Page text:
Jean-Baptiste Perronneau (c. 1715 – 1783, French) is known as one of the most accomplished artists of the 18th century, especially in the use of pastels. Born in Paris, Perronneau began as an engraver and studied under Laurent Cars. In the 1740’s, he created his first portraits in oils and then pastels. In 1746, he exhibited his first pastel portrait at the Paris Salon and became a member of the Académie Royale de Peinture et de Sculpture in 1753. Perronneau traveled widely to fulfill requests for portraits dying in Amsterdam virtual unknown.
He painted only three works with cats, all portraits of women. In Girl with a Kitten, 1745, the girl is artificially posed and the inclusion of the kitten is a symbol of uncontrollable nature pitted against the innocence of childhood.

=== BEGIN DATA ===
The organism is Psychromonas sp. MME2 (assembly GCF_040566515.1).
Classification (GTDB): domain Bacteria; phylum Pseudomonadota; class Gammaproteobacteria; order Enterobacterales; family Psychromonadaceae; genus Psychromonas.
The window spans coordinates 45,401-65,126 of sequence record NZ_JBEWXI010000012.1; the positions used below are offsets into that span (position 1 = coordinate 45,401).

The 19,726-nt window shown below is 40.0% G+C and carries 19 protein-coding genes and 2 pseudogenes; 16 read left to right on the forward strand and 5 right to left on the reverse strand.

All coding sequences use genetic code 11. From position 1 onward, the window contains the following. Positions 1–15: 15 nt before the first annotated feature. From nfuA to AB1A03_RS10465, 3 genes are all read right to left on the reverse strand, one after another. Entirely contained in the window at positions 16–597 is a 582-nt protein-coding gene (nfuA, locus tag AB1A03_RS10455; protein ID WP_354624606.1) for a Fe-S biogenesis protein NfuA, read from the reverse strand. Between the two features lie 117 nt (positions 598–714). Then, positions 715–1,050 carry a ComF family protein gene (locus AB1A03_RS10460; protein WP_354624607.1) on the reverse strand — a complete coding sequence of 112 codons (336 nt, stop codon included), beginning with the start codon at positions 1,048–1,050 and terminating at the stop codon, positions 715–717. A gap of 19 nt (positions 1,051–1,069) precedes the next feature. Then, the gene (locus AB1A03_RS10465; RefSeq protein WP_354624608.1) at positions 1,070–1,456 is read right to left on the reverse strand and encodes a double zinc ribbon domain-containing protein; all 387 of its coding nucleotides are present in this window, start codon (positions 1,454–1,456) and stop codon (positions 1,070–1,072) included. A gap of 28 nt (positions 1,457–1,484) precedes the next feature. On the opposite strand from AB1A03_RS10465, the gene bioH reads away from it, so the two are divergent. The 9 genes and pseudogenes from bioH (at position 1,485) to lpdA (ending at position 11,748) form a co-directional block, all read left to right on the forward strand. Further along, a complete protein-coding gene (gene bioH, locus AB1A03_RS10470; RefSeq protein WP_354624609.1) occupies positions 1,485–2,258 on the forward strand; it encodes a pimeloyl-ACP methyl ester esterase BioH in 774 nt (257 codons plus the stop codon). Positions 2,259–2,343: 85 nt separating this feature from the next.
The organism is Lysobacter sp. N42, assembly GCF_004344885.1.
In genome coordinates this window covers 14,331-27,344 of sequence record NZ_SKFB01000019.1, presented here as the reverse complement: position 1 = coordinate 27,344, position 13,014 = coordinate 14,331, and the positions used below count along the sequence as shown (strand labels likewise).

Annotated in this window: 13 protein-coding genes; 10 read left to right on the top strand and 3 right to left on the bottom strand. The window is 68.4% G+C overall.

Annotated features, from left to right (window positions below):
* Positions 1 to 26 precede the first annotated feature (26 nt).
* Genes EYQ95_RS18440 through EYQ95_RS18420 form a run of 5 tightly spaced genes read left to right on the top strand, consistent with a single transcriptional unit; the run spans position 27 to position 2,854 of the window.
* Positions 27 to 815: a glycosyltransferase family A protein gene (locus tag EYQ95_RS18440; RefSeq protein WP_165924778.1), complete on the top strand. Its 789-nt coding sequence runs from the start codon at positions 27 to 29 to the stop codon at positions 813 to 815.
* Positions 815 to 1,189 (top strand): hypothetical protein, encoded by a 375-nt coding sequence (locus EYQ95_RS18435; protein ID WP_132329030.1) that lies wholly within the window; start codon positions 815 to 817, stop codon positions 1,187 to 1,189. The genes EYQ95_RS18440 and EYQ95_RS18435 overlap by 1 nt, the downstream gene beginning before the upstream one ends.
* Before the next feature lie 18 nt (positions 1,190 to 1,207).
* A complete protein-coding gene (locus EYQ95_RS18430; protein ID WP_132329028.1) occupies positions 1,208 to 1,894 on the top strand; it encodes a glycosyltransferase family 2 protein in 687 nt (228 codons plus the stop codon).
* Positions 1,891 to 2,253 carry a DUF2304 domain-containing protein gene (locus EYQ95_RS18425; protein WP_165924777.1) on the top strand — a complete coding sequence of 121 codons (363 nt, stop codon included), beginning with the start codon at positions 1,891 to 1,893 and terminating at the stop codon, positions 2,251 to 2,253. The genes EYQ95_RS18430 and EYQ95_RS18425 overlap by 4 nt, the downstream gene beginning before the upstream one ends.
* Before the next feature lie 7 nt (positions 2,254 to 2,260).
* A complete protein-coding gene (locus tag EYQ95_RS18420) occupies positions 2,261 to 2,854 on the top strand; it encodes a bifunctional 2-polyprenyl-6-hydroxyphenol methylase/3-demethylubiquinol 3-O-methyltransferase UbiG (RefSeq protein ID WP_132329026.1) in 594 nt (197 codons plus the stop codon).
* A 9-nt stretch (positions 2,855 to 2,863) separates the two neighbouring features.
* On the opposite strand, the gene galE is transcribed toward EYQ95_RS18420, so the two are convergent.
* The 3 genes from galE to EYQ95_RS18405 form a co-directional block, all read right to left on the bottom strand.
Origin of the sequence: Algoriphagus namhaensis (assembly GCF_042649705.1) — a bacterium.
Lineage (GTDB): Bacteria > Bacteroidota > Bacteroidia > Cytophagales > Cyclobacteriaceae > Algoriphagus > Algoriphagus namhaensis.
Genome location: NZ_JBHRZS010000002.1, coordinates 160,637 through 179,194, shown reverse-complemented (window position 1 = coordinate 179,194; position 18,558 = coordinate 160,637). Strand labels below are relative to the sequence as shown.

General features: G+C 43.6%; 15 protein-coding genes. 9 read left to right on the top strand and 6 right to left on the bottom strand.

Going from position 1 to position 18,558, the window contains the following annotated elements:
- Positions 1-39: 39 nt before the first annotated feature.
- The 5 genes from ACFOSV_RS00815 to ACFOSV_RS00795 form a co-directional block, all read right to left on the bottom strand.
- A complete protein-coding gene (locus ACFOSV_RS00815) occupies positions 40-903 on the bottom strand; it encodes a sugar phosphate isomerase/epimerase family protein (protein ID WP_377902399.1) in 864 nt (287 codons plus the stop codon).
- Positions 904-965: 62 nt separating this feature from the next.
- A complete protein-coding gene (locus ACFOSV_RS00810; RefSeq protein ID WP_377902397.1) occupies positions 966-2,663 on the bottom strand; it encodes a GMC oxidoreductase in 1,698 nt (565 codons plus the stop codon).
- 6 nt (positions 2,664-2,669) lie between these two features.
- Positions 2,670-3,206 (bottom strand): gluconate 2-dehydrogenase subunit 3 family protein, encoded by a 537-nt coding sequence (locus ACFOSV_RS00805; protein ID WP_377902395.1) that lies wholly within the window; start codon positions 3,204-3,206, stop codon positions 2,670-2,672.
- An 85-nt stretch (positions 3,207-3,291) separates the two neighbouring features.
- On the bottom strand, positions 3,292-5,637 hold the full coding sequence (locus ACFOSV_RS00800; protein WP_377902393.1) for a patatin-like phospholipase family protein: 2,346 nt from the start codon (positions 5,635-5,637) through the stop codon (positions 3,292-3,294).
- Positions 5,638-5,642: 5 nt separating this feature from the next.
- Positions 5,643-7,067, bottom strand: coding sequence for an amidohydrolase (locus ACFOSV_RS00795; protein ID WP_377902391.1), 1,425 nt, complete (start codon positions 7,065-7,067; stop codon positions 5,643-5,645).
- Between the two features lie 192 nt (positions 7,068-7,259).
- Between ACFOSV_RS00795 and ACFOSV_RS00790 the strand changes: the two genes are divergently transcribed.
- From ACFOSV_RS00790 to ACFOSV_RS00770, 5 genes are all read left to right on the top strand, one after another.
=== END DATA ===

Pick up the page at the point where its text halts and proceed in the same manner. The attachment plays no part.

In the portrait of Magdaleine Pinceloup de la Grange, 1747, we see Mme. Pinceploup staring off into the distance in a regal manner. She is obviously from the upper classes, as her dress is accented by flowers, ribbons, and pearls. Mme. Pinceloup seems not to be at ease, as she is sitting straight up with her back away from the chair back. She is holding a large gray cat, probably a Chartreux, a French breed, included to bring attention to Mme. Pinceloup’s sophistication. The bells around the cat’s neck reflect the pearls around Mme. Pinceloup’s, equating the cat to the woman, bringing to the forefront the eternal bond between women and cats.